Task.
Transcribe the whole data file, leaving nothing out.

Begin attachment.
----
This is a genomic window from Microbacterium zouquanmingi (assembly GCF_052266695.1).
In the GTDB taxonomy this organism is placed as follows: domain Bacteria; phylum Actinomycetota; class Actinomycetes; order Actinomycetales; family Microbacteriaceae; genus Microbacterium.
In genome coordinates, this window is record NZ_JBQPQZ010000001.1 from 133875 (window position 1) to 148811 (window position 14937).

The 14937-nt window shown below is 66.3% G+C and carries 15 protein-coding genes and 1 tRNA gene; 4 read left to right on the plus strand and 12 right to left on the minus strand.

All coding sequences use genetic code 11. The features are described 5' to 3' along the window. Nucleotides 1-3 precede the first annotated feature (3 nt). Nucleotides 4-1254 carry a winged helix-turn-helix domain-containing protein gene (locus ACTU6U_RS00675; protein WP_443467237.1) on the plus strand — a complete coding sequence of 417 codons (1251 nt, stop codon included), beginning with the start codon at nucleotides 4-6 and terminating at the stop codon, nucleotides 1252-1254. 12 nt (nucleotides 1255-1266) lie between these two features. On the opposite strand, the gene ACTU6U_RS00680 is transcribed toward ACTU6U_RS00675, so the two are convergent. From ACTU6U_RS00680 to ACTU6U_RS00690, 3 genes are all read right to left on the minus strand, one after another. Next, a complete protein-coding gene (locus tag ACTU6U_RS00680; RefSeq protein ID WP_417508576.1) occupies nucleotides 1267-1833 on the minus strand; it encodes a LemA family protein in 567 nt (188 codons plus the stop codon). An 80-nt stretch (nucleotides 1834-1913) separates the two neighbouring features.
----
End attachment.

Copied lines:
This is a genomic window from Microbacterium zouquanmingi (assembly GCF_052266695.1).
In the GTDB taxonomy this organism is placed as follows: domain Bacteria; phylum Actinomycetota; class Actinomycetes; order Actinomycetales; family Microbacteriaceae; genus Microbacterium.
In genome coordinates, this window is record NZ_JBQPQZ010000001.1 from 133875 (window position 1) to 148811 (window position 14937).

The 14937-nt window shown below is 66.3% G+C and carries 15 protein-coding genes and 1 tRNA gene; 4 read left to right on the plus strand and 12 right to left on the minus strand.

All coding sequences use genetic code 11. The features are described 5' to 3' along the window. Nucleotides 1-3 precede the first annotated feature (3 nt). Nucleotides 4-1254 carry a winged helix-turn-helix domain-containing protein gene (locus ACTU6U_RS00675; protein WP_443467237.1) on the plus strand — a complete coding sequence of 417 codons (1251 nt, stop codon included), beginning with the start codon at nucleotides 4-6 and terminating at the stop codon, nucleotides 1252-1254. 12 nt (nucleotides 1255-1266) lie between these two features. On the opposite strand, the gene ACTU6U_RS00680 is transcribed toward ACTU6U_RS00675, so the two are convergent. From ACTU6U_RS00680 to ACTU6U_RS00690, 3 genes are all read right to left on the minus strand, one after another. Next, a complete protein-coding gene (locus tag ACTU6U_RS00680; RefSeq protein ID WP_417508576.1) occupies nucleotides 1267-1833 on the minus strand; it encodes a LemA family protein in 567 nt (188 codons plus the stop codon). An 80-nt stretch (nucleotides 1834-1913) separates the two neighbouring features.